Biscuits, osso bucco and bearnaise

Plus Carroll Street Cafe gets liquored up

It's been almost a year since Ellijay's historic Elderberry Inn burned to the ground. The small 100-year-old inn, operated by David Corley and James Crocker, was an eccentrically decorated bed and breakfast with one room devoted to Scarlett O'Hara and a restaurant done up in campy retro. It wasn't the kind of place you expected to see in a town where the Klan still openly demonstrates now and then.

Corley and Crocker re-opened the inn's restaurant, Good News Cafe, on River Street in Ellijay and a few months ago opened a second by the same name in East Atlanta (1271 Glenwood Ave., 404-635-1611). The cafe, like so many where I dined during my five years running newspapers in rural Georgia, is only open for breakfast and lunch. It occupies the spot formerly occupied by Twang and Kiva. My complaint about this restaurant space has always been its gloomy ambience. Corley and Crocker have lightened it considerably, but it will never be maximally pleasant until someone finds a way to install more windows.

Still, the room is a cozy yellow with lots of brick and an avalanche of the retro advertising kitsch that made the original restaurant such fun. My lunch companion, Rose D'Agostino, noticed that John Kennedy's image leers across the room at Marilyn Monroe's. Such touches, intentional or not, are what amused me so much about the Elderberry's decor.

The restaurant is doing a good business. It doesn't hurt that the menu, built rather arbitrarily around a newspaper theme, is dirt-cheap, befitting a neighborhood that is a multicultural mix of the poor, the recently poor and the gentrification-minded. I've only sampled a bit of the menu. A blue-plate special of country-fried steak with mashed potatoes and collards (selected from a menu of sides) is a tasty bargain at $5.50 — with one significant problem: dreadful faux-tasting gravy on the potatoes. I scraped the stuff off and was happy.

Rose's Caesar salad started cheap at $3.75 but bore an extra $2.50 charge for adding grilled chicken. I'm sorry to say the Caesar salad isn't a Caesar at all. It's just Romaine lettuce with some dry, grated parmesan and a vinaigrette on the side, and enough teeth-shattering croutons to substitute for sugar cubes if you're in the mind to build a little igloo.

Breakfast is good, by and large. I've only sampled plain scrambled eggs with a decent biscuit and gravy, and bacon and grits on the side. It's only $5.50. To my amazement, there is no scrambled tofu or soy sausage on the menu. Boo hoo!

I returned with my friend Will Bonner to the Red Chair along Amsterdam on a recent Saturday night. In my earlier review, I didn't give the restaurant-video bar much deserved credit for banning smoking from all but its patio. A smoke-free restaurant is relatively rare in Atlanta, but I can't think of another smokeless bar at all.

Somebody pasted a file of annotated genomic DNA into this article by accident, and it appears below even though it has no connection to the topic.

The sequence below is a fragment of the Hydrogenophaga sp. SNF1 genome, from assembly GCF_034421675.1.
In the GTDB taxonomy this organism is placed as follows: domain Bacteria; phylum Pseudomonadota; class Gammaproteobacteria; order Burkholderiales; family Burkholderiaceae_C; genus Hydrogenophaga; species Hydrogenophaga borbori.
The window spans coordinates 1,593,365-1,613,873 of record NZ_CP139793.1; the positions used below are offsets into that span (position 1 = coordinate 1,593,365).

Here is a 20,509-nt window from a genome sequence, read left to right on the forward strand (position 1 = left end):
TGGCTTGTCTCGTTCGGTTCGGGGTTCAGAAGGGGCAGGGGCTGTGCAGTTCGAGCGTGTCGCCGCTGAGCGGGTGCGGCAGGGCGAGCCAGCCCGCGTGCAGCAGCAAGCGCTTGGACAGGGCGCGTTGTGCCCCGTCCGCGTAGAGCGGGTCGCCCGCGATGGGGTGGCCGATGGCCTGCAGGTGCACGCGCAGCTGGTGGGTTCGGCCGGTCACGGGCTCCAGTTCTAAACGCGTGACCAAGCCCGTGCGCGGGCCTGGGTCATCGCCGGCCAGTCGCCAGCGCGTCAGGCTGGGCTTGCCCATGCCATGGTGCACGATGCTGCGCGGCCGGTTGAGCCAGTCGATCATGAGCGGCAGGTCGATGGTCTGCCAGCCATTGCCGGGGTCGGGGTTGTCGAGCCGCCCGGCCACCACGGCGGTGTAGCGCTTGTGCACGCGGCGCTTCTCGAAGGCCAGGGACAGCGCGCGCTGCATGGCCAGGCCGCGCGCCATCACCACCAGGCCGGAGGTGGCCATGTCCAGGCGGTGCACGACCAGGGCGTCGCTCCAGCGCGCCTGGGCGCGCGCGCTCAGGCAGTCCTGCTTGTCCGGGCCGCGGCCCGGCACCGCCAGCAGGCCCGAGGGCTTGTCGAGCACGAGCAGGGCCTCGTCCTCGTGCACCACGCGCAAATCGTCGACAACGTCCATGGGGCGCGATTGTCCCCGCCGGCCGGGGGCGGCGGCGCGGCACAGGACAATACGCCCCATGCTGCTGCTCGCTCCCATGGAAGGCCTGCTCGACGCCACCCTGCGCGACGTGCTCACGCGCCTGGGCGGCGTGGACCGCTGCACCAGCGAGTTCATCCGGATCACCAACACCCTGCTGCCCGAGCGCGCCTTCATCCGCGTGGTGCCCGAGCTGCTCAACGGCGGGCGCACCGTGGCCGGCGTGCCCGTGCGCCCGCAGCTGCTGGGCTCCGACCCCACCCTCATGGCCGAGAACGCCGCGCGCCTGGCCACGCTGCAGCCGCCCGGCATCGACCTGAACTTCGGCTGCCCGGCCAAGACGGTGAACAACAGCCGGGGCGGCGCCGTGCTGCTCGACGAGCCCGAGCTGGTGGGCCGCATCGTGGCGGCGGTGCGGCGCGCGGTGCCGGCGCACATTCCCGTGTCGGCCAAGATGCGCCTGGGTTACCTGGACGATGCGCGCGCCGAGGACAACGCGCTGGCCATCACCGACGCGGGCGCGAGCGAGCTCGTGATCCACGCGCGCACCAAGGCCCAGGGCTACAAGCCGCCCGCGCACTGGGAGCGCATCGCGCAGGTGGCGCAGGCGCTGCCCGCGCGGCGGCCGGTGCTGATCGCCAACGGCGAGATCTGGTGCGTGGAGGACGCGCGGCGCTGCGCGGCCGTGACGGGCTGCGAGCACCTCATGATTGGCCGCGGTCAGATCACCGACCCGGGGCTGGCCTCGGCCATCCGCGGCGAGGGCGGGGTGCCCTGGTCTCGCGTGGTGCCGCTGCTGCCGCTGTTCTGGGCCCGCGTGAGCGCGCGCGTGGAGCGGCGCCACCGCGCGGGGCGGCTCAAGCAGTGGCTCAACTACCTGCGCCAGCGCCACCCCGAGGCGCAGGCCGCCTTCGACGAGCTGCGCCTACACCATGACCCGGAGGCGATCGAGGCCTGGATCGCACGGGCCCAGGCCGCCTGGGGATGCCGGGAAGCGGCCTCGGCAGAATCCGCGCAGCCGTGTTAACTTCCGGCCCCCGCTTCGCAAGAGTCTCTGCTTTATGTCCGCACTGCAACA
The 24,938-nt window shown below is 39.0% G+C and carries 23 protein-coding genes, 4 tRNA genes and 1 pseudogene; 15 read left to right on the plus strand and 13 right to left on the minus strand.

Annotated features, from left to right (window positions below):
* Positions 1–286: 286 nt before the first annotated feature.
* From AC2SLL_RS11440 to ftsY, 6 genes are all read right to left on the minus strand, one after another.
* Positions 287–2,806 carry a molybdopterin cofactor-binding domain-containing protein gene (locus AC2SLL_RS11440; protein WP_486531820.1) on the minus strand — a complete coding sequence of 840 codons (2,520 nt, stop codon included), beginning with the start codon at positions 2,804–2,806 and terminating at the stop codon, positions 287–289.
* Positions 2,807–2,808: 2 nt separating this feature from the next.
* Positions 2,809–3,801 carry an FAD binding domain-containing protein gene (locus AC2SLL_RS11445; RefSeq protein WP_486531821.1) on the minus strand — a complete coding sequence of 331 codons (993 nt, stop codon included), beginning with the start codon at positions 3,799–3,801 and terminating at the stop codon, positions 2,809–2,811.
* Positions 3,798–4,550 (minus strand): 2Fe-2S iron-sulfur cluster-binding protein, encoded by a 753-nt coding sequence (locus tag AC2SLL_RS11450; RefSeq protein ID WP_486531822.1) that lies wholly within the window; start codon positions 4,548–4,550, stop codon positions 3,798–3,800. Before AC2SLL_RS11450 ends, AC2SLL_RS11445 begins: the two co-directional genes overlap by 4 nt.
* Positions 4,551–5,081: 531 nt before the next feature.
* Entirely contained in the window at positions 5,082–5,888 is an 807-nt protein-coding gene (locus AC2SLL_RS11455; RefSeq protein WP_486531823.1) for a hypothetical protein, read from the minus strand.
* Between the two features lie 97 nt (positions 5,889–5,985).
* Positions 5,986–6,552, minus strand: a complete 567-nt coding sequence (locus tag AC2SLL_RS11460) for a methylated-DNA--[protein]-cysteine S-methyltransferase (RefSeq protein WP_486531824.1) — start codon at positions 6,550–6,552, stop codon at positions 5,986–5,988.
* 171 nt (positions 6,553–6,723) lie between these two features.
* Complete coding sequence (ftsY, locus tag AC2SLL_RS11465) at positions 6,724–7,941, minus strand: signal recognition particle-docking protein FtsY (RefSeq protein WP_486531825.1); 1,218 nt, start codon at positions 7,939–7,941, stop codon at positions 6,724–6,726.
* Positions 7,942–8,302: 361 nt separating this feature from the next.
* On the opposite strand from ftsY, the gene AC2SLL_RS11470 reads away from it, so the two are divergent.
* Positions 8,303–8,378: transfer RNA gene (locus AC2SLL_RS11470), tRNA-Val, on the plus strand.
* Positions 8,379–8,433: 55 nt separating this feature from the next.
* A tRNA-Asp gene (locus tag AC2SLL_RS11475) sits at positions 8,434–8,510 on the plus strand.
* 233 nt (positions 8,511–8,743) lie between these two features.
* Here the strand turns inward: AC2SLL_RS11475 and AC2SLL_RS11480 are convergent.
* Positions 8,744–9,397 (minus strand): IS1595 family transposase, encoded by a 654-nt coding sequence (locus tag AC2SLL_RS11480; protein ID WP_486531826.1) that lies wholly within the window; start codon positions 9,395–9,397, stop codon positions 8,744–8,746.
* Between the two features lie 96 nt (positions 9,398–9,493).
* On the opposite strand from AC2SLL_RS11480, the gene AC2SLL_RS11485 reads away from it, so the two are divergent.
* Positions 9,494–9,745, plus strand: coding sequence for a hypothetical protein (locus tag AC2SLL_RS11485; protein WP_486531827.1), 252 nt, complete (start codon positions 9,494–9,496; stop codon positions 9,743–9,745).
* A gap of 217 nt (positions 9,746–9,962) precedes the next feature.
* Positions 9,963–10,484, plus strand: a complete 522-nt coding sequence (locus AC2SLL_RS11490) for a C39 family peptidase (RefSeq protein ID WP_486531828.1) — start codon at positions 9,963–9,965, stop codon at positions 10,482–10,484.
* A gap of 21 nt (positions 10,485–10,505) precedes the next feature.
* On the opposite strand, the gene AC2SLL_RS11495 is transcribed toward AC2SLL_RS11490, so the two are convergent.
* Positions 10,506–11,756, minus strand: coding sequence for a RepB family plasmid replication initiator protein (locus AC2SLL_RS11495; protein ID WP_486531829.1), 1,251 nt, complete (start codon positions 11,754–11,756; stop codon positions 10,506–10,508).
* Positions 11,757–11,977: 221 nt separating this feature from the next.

The restaurant, whose owners also operate The Big Red Tomato, has improved some of the food since my last visit. In any case, my special of tournedos with grilled shrimp and a bearnaise sauce was very good ($22.95), even if our server did, oddly, ask me when I ordered if we'd be splitting it. I sucked in my stomach and assured her I could handle it all by my lonesome. Friends at a nearby table later told me they were asked the same thing about their entrees. Maybe it was anorexia night.

Will did eat more lightly. He ordered a "Thai shrimp soup" special that simply did not work. "They should call it salt soup," he said. The Caesar salad with a pointed anchovy vinaigrette ($5.95) was good.

I'm very sorry to report that Andaluz, the city's only attempt at an authentic Andalusian tapas bar, has closed. Owner Gladys Parada has opened Red in its place, on Peachtree at 8th. The new venue is a Latin-inspired cocktail lounge with only a brief menu of the more mainstream grazing fare from the original menu.

The Cuban-born Parada says she plans to continue the flamenco shows and to have guest DJs in to spin Latin house music. I hope she will get her hands on some of the incredible mixes from Ibiza — some of my fave music when I'm torturing myself on the StairMaster.

So, this creates an opportunity for someone else to undertake an authentic tapas bar. Perhaps, the proudly exhibitionistic Paul Luna, who pioneered the form at Eclipse di Luna and Loca Luna, could open an Andalusian tapas bar and feature himself in a nude flamenco revue. In the meantime, Luna, who has closed his suburban restaurant, is hiring himself out as a private chef and frequently lunching at Sundown, where rumors are that he will be doing table dances for tacos.

Speaking of sin, Carroll Street Cafe is expanding its space and will begin pouring hard liquor very soon — right smack dab in the middle of Bible-believing Cabbagetown! The restaurant-bakery continues to serve some incredible bargain entrees at night. ... Ria's in Cabbagetown is now serving dinner. ... I'm hearing very mixed reports about Orange and Scarlett's, the latest project of Lucero Martinez-Obregon of Zocalo fame. Mainly I'm hearing grousing about the prices.

My recent review of Commune provoked a flurry of calls and e-mails, most of them reporting very inconsistent experiences at the restaurant. Two people reported ordering the osso bucco and being served what they described as "boiled veal." Mine was well browned and properly cut, so I have no explanation. Others complained that the place is too self-consciously hip. Whatever! This is Atlanta!

The grapevine reports that Tom Catherall is opening yet another restaurant in Buckhead. ... Go to the patisserie at Joel. It's phenomenal. Go now! u

Leave Cliff Bostock a voice mail at 404-688-5623, ext. 1504.??

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